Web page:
Why do some things catch on, and others fail? That was the question at the heart of Wharton professor Jonah Berger's session 'What Drives Word Of Mouth?' on a drizzly Saturday morning in Austin during the second day of the South by Southwest Interactive conference.
Berger packed the ballroom at the Hilton hotel - pretty impressive since his talk was concurrent with a virtual conversation with Wikileaks founder Julian Assange across the street at the Austin Convention Center that had a line that seemed to go all the way to San Antonio.
Some of Berger's answers, and the data behind them are surprising. What percentage of all word of mouth is on social media sites like Facebook and Twitter? 7%, according to Berger's research. Even in our always-online digital universe, a much bigger share of the Interactions that make products succeed happen face to face.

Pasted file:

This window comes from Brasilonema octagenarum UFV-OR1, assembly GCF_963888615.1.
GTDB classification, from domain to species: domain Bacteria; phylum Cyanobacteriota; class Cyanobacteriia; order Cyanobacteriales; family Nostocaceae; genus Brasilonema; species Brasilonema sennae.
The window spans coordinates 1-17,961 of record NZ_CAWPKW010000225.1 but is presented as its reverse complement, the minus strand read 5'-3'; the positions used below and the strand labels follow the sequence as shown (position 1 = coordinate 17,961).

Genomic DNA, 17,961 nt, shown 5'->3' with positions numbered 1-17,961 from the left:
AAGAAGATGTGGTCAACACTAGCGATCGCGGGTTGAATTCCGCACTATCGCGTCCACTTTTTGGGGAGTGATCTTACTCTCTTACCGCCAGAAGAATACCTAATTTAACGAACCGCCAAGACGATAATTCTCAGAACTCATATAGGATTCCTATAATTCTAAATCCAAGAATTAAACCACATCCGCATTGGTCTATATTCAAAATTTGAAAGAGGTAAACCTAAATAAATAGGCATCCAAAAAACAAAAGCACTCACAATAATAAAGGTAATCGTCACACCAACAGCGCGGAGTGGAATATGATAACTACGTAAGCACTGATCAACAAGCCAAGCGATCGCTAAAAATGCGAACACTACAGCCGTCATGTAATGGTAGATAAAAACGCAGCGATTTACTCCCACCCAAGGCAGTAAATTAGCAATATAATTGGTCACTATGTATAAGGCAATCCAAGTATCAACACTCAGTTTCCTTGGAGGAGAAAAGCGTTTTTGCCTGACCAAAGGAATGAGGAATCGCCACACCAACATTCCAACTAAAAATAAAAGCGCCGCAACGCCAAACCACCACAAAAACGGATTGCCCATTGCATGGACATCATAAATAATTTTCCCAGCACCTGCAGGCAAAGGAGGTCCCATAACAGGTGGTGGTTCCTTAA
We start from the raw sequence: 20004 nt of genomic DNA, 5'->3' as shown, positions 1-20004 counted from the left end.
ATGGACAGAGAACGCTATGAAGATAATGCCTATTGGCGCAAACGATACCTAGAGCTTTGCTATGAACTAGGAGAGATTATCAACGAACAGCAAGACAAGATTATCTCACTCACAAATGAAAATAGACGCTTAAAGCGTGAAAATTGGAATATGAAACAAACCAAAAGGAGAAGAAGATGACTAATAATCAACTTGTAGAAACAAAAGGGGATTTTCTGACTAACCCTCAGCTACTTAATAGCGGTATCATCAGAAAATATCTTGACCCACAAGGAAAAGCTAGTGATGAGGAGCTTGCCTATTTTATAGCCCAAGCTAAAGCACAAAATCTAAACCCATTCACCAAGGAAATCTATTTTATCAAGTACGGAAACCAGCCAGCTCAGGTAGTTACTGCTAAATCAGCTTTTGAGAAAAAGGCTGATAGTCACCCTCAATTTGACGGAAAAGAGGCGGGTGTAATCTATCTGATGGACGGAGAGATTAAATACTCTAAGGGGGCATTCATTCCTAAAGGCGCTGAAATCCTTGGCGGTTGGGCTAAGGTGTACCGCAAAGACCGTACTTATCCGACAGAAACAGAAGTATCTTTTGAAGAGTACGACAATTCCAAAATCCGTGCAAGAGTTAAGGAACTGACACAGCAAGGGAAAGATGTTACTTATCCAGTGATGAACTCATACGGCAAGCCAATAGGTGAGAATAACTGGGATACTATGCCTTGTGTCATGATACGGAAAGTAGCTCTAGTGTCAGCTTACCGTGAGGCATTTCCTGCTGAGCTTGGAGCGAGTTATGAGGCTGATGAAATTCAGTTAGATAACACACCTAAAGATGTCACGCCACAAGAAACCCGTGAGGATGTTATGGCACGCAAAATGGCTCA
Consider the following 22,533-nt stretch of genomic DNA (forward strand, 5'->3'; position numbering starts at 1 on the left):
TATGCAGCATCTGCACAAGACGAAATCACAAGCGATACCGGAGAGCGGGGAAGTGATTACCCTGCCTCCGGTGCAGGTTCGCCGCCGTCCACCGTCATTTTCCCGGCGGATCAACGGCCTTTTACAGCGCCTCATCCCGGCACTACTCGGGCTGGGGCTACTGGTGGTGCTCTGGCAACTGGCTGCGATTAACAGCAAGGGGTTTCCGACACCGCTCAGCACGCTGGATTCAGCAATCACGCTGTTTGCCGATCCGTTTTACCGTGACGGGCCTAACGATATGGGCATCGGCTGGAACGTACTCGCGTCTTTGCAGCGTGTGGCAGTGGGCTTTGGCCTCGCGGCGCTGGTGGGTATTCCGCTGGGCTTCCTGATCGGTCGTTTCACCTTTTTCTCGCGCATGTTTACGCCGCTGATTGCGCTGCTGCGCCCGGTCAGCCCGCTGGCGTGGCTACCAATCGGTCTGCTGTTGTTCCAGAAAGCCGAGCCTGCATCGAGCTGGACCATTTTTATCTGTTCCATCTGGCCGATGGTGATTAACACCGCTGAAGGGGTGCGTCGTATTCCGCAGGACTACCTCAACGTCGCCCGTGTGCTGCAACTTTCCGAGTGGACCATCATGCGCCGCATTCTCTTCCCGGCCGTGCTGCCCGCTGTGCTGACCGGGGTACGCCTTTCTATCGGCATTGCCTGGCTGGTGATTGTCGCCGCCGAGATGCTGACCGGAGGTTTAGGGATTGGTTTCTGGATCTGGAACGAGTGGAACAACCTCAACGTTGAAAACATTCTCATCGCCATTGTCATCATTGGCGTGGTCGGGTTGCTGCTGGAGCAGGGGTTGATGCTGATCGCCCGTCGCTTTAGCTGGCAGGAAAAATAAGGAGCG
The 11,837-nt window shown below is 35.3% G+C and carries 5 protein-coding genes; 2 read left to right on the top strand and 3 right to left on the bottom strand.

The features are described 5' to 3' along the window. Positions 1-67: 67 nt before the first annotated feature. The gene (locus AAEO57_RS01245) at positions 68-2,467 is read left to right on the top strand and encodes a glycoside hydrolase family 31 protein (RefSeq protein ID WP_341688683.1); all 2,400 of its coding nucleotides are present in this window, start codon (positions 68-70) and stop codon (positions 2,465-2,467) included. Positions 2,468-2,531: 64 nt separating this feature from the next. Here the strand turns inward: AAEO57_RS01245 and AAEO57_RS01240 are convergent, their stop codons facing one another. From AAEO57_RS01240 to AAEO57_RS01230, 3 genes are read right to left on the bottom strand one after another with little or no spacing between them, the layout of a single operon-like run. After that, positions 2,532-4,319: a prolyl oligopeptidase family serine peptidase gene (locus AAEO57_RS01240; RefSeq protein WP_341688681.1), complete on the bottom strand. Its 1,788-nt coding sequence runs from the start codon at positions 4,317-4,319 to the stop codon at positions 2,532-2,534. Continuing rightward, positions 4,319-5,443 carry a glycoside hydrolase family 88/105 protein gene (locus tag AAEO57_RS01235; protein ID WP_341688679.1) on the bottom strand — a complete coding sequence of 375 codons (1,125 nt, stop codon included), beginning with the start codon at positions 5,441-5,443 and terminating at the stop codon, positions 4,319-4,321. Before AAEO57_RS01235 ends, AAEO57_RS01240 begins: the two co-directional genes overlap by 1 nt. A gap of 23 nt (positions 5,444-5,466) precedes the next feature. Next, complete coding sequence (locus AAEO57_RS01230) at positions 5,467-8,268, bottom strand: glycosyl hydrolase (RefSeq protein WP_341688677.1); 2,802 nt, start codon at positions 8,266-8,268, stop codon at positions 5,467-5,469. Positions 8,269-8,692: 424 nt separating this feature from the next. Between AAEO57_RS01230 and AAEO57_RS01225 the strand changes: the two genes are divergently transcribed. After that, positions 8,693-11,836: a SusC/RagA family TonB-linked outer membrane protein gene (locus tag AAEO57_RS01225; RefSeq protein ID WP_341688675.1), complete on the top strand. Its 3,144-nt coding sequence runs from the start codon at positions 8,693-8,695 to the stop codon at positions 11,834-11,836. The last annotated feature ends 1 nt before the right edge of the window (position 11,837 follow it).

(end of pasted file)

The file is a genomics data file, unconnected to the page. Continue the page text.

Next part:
Far too much emphasis is placed on number of hits that viral media gets, said the Penn prof, who began his presentation with the Jean Claude Van Damme Volvo TV commerical and included an analysis on the positive vibes generated by Geico's Camel-starring "Hump Day" commercial. (Much more popular on Wednesdays, it turns out.) What's far more important is the number of people who are moved to share content, and understanding the emotional triggers that make them want to spread the word.
"We spend far too much time thinking about technology," said the 32 year old author of Contagious: Why Things Catch On, "And not enough time thinking about psychology."